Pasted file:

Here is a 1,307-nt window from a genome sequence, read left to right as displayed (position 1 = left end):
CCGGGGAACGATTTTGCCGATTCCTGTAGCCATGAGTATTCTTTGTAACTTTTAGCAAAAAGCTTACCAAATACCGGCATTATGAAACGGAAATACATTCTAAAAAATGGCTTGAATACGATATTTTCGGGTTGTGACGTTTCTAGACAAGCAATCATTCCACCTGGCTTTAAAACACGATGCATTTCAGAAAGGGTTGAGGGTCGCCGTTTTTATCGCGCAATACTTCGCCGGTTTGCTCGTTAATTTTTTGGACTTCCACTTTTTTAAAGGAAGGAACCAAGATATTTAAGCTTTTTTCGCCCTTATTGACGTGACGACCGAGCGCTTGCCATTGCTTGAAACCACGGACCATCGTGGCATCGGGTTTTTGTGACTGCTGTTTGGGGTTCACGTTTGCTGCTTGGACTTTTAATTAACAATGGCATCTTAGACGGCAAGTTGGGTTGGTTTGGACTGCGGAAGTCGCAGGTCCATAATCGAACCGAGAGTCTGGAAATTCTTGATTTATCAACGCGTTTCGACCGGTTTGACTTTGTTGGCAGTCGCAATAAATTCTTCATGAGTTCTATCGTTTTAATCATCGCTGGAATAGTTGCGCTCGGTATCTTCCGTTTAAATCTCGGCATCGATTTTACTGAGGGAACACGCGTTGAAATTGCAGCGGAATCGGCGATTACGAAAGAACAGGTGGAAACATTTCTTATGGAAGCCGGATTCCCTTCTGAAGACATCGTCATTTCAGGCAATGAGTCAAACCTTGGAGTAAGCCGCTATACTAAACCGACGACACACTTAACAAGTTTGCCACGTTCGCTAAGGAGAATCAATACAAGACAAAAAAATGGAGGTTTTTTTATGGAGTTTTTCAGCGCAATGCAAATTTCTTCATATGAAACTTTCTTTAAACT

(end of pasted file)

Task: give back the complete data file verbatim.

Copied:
Here is a 1,307-nt window from a genome sequence, read left to right as displayed (position 1 = left end):
CCGGGGAACGATTTTGCCGATTCCTGTAGCCATGAGTATTCTTTGTAACTTTTAGCAAAAAGCTTACCAAATACCGGCATTATGAAACGGAAATACATTCTAAAAAATGGCTTGAATACGATATTTTCGGGTTGTGACGTTTCTAGACAAGCAATCATTCCACCTGGCTTTAAAACACGATGCATTTCAGAAAGGGTTGAGGGTCGCCGTTTTTATCGCGCAATACTTCGCCGGTTTGCTCGTTAATTTTTTGGACTTCCACTTTTTTAAAGGAAGGAACCAAGATATTTAAGCTTTTTTCGCCCTTATTGACGTGACGACCGAGCGCTTGCCATTGCTTGAAACCACGGACCATCGTGGCATCGGGTTTTTGTGACTGCTGTTTGGGGTTCACGTTTGCTGCTTGGACTTTTAATTAACAATGGCATCTTAGACGGCAAGTTGGGTTGGTTTGGACTGCGGAAGTCGCAGGTCCATAATCGAACCGAGAGTCTGGAAATTCTTGATTTATCAACGCGTTTCGACCGGTTTGACTTTGTTGGCAGTCGCAATAAATTCTTCATGAGTTCTATCGTTTTAATCATCGCTGGAATAGTTGCGCTCGGTATCTTCCGTTTAAATCTCGGCATCGATTTTACTGAGGGAACACGCGTTGAAATTGCAGCGGAATCGGCGATTACGAAAGAACAGGTGGAAACATTTCTTATGGAAGCCGGATTCCCTTCTGAAGACATCGTCATTTCAGGCAATGAGTCAAACCTTGGAGTAAGCCGCTATACTAAACCGACGACACACTTAACAAGTTTGCCACGTTCGCTAAGGAGAATCAATACAAGACAAAAAAATGGAGGTTTTTTTATGGAGTTTTTCAGCGCAATGCAAATTTCTTCATATGAAACTTTCTTTAAACT